Tuesday, February 23, 2016

Task three of Aging Defining Life Realistically

When we “cling to illusions that are contrary to reality, then problems will surely arise”, according to Jung.  If we are following the tasks of ageing, we have come to understand that we are not immortal, that we will die, as well we have taken a look back and have understood the rules with which we live our life, and we have accepted these or made adjustments to them.

As we complete Jung’s task one and task two we have (hopefully) come to understand who we are, and we are prepared to strip away the illusions that we had come with us into the aging process. Many life events could have triggered our examination of our own reality, whether it be the sudden death of a loved one, a broken marriage, children run amok, a health crisis, a lost job or any number of other life challenges.

What does defining life realistically mean to you? This question is answered differently by each of us, and there is no wrong answer, if the question is answered based on our true understanding of self and how we see the world.  I know I cannot react as fast as I did when I was younger, nor is my mind as sharp as it once was, so I read this as the task of adjusting to the current situation of how my body and mind are different from what it was at 25 or 45.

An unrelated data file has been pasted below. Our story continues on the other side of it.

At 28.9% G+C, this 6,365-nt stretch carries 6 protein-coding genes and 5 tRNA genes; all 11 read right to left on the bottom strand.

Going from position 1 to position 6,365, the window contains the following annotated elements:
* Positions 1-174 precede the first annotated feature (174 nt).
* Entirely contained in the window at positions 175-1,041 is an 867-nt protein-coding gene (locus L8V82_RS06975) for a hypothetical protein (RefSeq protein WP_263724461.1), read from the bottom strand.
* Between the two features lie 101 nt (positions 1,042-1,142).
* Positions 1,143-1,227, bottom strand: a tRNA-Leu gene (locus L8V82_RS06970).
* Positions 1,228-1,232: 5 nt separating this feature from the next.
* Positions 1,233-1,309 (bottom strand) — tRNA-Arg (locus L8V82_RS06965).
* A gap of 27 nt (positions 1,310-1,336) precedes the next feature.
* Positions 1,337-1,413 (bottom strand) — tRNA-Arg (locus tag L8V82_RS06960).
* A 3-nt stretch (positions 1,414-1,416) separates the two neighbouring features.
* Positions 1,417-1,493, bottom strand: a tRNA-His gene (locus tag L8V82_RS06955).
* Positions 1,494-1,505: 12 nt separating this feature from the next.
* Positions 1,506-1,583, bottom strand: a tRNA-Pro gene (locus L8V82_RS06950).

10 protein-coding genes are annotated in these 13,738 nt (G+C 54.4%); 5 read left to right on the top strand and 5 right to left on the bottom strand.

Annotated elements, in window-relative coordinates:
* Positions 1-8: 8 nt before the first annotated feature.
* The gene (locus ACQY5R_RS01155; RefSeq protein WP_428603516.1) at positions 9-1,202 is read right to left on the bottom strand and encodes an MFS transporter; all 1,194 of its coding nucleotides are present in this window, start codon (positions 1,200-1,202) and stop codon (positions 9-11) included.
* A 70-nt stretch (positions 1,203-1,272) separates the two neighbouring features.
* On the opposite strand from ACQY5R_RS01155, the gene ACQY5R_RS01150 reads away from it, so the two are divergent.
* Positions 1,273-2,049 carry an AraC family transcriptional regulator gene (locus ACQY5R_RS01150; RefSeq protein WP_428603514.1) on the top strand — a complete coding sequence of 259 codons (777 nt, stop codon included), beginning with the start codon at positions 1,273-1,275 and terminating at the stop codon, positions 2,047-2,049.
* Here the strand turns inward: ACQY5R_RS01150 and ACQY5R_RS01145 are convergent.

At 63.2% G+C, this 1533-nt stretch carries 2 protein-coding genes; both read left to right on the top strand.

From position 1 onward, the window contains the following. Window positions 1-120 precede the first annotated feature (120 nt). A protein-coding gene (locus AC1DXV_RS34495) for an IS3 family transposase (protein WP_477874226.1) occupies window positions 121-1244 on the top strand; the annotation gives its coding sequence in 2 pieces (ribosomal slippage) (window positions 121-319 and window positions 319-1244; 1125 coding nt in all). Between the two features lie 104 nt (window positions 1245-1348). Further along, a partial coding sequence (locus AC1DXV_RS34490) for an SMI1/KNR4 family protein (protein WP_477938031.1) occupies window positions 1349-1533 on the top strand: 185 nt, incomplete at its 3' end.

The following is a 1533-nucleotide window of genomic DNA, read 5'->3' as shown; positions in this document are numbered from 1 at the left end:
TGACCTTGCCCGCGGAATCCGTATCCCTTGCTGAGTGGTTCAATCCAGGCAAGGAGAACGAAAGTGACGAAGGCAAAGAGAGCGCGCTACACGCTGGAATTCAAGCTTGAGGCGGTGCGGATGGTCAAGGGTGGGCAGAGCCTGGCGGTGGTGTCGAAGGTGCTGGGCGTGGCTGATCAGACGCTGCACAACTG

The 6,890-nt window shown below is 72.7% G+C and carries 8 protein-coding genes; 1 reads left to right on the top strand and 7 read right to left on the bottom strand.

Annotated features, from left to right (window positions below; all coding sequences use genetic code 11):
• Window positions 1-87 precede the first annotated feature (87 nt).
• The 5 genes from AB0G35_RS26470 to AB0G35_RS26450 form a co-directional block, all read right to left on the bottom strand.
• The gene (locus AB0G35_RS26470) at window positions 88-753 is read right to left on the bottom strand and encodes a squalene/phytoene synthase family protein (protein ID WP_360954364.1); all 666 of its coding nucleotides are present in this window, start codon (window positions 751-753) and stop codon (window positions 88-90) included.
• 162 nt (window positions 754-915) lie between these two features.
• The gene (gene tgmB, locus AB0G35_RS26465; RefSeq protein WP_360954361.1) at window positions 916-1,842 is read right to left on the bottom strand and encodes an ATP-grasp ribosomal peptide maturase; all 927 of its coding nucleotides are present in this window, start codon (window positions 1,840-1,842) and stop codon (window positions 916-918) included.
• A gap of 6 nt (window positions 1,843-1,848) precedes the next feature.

I have friends who as they have aged have become narrower in their outlook on life, they have closed off themselves from new ideas, new ways of doing and do not open their minds to ideas that differ from their own. I find this sad, I believe that we as humans need to continually learn and grow.

To me finding life realistically means going deeper, spending more time reading, thinking instead of reacting and doing. I find myself more tolerant of the actions and words of others, I am open to more ideas that differ from my views than I was when I was I younger. Ageing is perhaps an exercise in letting go and accepting.

As the French philosopher and mystic, Pierre Teilhard de Chardin said: we are not human beings having a spiritual experience, but spiritual beings having a human experience. As I grow older and look at life realistically, I realize there is merit in this idea.

Age allows us the luxury of realistically looking at our selves and our world, and the sense to begin to make changes that benefit, not only ourselves but the people we care about.   

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